August 31

How To Eliminate the Biggest Virtual Selling Challenge Remote Sales Prospecting Causes

Getting and maintaining a sales prospect's attention is often the single hardest yet most important step in any sales process — but especially a virtual selling process. Traditionally, salespeople have simply bought prospects’ attention with free lunches, dinners, or drinks. Or maybe an invite to a ballgame or other event helped them achieve access. But in today’s remote work-from-home world, those traditional tools are proving far less effective. Sales prospects now value their time more and have figured out that hiding behind a digital wall makes life easier. All of this means salespeople today MUST EARN a sales prospect’s attention. So how do you do that?

First, Trade Information for Interest and Attention

If you want prospects to give you the time of day, much less an hour for a meeting, be the one with all the answers. Be the person that has the answers to prospects' questions — before the prospect even asks them. Then share that information liberally and freely with them via social media, email, or even old-fashioned mail. Eventually, you’ll become known for knowledge, and invisible prospects in search of answers or help completing their self-education will find you before you find them. 

David Droga once said, “People will take interesting calls.” And he’s right. I’d argue they’ll also read interesting social media posts and emails. So when you’re cold calling with content, always ask yourself, what’s in it for the recipient? Why should they return your email or agree to take your call? If the answer isn’t compelling, stop and find something more relevant and interesting to send.

Second, Join a Few Clubs (Embassies)

Head over to LinkedIn and search their Groups Directory for keywords associated with your industry. Look for ACTIVE groups that seem like target-rich environments. Do the same on Facebook (yes, believe it or not, you can drive B2B business leads on Facebook too).

Don't just join -- participate. But remember -- you must behave since revoking your access is just a mouse click away from whoever administrates the group. As I’ve written and taught before, Embassies aren't places to go trolling for business. They are a coveted opportunity for you to be helpful, be kind, and in general, likable. They are opportunities to earn the respect of people who one day might just buy something from you or at least recommend you to a colleague.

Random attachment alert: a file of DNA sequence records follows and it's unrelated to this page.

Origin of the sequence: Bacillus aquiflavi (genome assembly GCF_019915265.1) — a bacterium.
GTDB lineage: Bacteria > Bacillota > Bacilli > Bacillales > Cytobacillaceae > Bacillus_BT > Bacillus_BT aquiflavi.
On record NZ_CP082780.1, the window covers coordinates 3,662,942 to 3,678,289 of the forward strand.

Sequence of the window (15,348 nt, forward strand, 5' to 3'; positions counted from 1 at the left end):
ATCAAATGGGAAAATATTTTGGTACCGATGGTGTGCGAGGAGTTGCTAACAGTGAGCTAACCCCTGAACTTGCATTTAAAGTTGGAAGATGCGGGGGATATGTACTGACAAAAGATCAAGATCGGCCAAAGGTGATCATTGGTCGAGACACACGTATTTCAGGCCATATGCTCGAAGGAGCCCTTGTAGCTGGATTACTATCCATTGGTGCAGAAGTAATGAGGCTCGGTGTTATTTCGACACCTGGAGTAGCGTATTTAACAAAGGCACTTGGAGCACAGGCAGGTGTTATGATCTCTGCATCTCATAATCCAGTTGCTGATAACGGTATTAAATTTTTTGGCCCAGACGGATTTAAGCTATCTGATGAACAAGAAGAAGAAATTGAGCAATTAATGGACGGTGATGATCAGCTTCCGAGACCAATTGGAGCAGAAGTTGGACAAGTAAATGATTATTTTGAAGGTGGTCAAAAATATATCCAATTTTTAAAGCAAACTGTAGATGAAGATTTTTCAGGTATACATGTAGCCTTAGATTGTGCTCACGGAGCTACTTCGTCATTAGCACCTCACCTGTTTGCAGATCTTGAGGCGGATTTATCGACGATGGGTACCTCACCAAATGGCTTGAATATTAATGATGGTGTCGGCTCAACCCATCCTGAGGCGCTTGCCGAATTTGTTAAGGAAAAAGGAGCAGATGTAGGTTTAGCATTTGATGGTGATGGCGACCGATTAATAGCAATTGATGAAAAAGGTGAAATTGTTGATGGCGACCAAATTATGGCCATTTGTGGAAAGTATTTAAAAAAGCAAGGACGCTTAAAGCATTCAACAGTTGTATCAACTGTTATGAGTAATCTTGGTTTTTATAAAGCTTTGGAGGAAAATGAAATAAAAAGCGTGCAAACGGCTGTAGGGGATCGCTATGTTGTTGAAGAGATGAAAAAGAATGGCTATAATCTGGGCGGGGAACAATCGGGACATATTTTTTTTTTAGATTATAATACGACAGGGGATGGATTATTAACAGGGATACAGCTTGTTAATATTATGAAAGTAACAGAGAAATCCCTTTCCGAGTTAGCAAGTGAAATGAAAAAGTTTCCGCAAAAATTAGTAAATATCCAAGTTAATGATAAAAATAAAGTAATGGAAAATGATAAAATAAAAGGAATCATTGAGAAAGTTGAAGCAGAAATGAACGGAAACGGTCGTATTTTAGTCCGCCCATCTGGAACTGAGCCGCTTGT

Third, Make a Great Virtual First Impression

Make sure you are ready to be discovered by today's Invisible Buyers. Research shows that more than 70% of prospects Google sellers BEFORE deciding whether to respond to a cold outreach effort. Go look at your LinkedIn profile as well as any other profiles you maintain online.

What would a perfect stranger think after landing on your profile(s)? Would your personal brand create trust and/or inspire confidence that you can help the prospect solve an important issue? If not, you have a problem.

In today’s digital-first world, sales prospects must leave your profile convinced that you have something of value to offer them. Then and only then will they grant you that initial sales call you need to move them forward on their buying journey. To do that:

  • Make yourself presentable. Pay attention to the details. For instance, did you know that simple things like the background of your social media profile picture (avatar) affect others' first impressions of you? So what is your avatar picture/background saying about you?
  • Give before you get. What do you share? If your feed isn’t full of relevant, helpful information, then you’re doing it wrong. Make sure your content clearly communicates that you are a helpful, valuable person who knows a thing or two about things that can help your potential prospect succeed.
  • Weave in social proof. LinkedIn has “recommendations” for a reason. Seeing other people publicly recommend you to strangers as “a person who solves X problem” it creates permission to believe. It makes you appear more credible and presents you as a proven option.